Despite popular of clinical use, its effectiveness is questionable. Paci examined “whether there was evidence to accept neurodevelopmental treatment as an effective approach. A systematic literature search was undertaken and results show no evidence proving the effectiveness of neurodevelopmental treatment or supporting neurodevelopmental treatment as the optimal type of treatment” [5,6].

Hafsteinsdo’ttir, et al. investigated the effects of NDT on the functional status and quality of life of patients with stroke during one year after stroke onset. 223 patients were included in the NDT group and 101 of patients in the conventional treatment group. The NDT approach was not found more effective in the care of stroke patients in the hospital setting [7]. In a systematic review that 16 studies involving 813 patients with stroke were included and, was found Bobath Concept is not superior to other approaches [6]. Requirements for further research are suggested.

Constraint-induced movement therapy

Constraint-induced movement therapy (CIMT) is a treatment technique for upper extremity rehabilitation among stroke patients that have hemiplegia and aims to increase functional use of the impaired upper extremity. The CIMT was developed by theory of monkeys that occurred learned nonuse after stroke [8-10]. CIMT has involved the constraining use of the unaffected upper extremity by a resting hand splint and sling for a period of approximately for 90% of waking hours, 2 weeks while giving the affected arm substantial practice in a variety of motor tasks. Wolfgang, et al. examined CIMT effectiveness in 15 chronic stroke patients. They were given CIMT, involving restriction of movement of the intact upper extremity by placing it in a sling for 90% of waking hours for 12 days and training of the more affected extremity for 7 hours in a day. Patients showed a significant and very large degree of improvement from before to after treatment on a laboratory motor test and on a test assessing amount of use of the affected extremity in activities of daily living in the life setting. The results indicate that CIMT is an effective and mostly preferred method for improving the rehabilitation of movement of the affected upper extremity in chronic stroke patients [11].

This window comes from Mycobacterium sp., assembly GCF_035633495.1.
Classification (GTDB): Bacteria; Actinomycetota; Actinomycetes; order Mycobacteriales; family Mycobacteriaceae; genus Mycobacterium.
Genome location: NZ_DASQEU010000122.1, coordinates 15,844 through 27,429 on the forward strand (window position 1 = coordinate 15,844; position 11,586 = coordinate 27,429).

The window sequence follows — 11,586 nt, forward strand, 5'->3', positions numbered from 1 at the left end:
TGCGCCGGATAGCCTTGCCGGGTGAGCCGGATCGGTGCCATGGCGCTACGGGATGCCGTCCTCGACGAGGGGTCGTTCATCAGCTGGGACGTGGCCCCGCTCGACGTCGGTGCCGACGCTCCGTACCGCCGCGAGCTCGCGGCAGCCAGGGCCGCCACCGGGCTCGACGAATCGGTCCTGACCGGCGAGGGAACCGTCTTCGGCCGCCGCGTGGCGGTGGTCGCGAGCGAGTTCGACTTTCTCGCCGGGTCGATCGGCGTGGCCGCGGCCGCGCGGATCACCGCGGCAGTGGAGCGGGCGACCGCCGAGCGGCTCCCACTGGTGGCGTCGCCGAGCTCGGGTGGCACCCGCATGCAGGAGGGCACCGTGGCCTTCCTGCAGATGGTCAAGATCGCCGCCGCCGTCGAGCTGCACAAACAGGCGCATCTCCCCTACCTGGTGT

Mobility can be improved with hydrotherapy exercises for stroke patients that they are able to perform activities in the pool that they are unable to perform on dry land. Zhu, et al. investigated the effectiveness of hydrotherapy in a total of 28 participants with impairments in walking and controlling balance. 14 of them were assigned to a land-based therapy and 14 of them to hydrotherapy. The results of this study suggest that a relatively short program (four weeks) of hydrotherapy exercise resulted in a large improvement in a small group of individuals with relatively high balance and walking function following a stroke [12].

Mirror therapy

It has been used a method as “re-train the brain” as a means to enhance upper-limb motor function following stroke. During mirror therapy, a mirror is placed in the patient’s mid-sagittal plane and, the patient sees the reflection of the unaffected limb positioned as the affected limb in the mirror. This arrangement is suited to create a visual illusion and by this, the brain sees such effected limb moving normally. Some of the effects of mirror therapy on the brain have already been demonstrated in the literature. Thieme, et al.’s research included 14 studies with a total of 567 participants, which compared mirror therapy with other interventions. When compared with all other interventions, mirror therapy was found to have a positive significant effect on motor function and activities of daily living [13,14].